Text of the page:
CHRISTMAS: I deserve the coal
WAKE FOREST, N.C. (BP)--I'm not opposed to Santa Claus. I understand why many Christians are uncomfortable with the myth of Santa and respect their decision. I'm not convinced that the tradition inherently detracts from the celebration of our Lord's incarnation. But there are problematic elements in the Santa Claus tradition, at least the one that seems to dominate American popular culture.
Many parents teach their children that Santa keeps a record of which kids are good and which are bad. As we sing, "He's making a list and checking it twice; Gonna find out who's naughty and nice." Good kids receive presents for Christmas. Bad kids either receive no presents at all or they receive lumps of coal in their stockings.
There are good reasons Christians should steer clear of this aspect of Santa Claus mythology. For starters, it makes a claim it doesn't follow up on -- does anyone know a kid who didn't receive any presents because she was naughty that year? Have you ever met a child who received coal in his stocking in lieu of real presents? It's an empty threat, which as a rule makes for poor parenting.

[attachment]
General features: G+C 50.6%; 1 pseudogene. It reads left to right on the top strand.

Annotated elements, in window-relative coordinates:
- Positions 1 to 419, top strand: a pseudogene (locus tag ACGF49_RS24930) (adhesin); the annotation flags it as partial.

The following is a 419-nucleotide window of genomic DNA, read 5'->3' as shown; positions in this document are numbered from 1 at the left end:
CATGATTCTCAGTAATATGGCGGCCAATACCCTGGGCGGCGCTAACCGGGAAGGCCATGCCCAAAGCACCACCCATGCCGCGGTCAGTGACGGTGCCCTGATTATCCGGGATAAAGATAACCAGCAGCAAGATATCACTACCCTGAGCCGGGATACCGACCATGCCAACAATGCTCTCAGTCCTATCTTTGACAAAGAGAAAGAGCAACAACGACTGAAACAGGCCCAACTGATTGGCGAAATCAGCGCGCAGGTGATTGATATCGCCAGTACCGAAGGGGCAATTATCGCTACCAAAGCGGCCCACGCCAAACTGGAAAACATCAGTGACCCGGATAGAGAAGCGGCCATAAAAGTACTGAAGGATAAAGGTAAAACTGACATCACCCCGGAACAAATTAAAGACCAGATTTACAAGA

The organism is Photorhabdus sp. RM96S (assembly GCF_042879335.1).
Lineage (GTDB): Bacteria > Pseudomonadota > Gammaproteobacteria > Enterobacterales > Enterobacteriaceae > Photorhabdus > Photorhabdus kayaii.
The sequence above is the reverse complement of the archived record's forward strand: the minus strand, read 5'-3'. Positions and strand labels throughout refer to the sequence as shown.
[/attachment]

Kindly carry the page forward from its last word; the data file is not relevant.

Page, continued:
But far more troublesome is the sub-gospel message this tradition sends. Santa is cast as the judge of all children, the keeper of the scales, the one who determines which kids are worthy of reward and which deserve punishment.
But every kid deserves the coal. Every parent deserves the coal. I deserve the coal.
Scripture teaches that we are all sinners who fall short of God's perfect standard of obedience (Romans 3:23). We are all naughty, deserving of eternal punishment (Genesis 2:16-17; Romans 6:23a). We have been this way since Adam's original sin in the Garden of Eden (Genesis 3; Romans 5:12-21). There is nothing we can do to change our circumstances and move ourselves from the naughty list to the nice list -- even the nice things we do are really naughty because we don't do them always and perfectly and for the right reasons (Isaiah 64:6; Matthew 22:36-40).
This is where the real message of Christmas comes in. Jesus Christ, the one who became Emmanuel in the little town of Bethlehem, perfectly obeyed all of God's commands for every moment of His life. He died a criminal's death upon a cross, bearing God's just wrath against human sin. After three days in the tomb, He came back to life and dealt death the death blow. And He did all of this on our behalf.
This is the good news of Christmas -- God became a man so that men can be reconciled with God. Whoever turns from their sin and trusts Jesus Christ as their Lord and Savior will be saved. We are moved from the naughty list to the nice list, not because of something we do, but because of what Jesus had done for us. We escape a punishment worse than coal. We receive a reward better than the best Christmas present.
I deserve the coal. But Christ changed everything. And it all started when the eternal Son of God became a real son of Adam.
Not even the mythical Santa Claus can do that.
Nathan Finn is assistant professor of Church history and Baptist studies at Southeastern Baptist Theological Seminary in Wake Forest, N.C.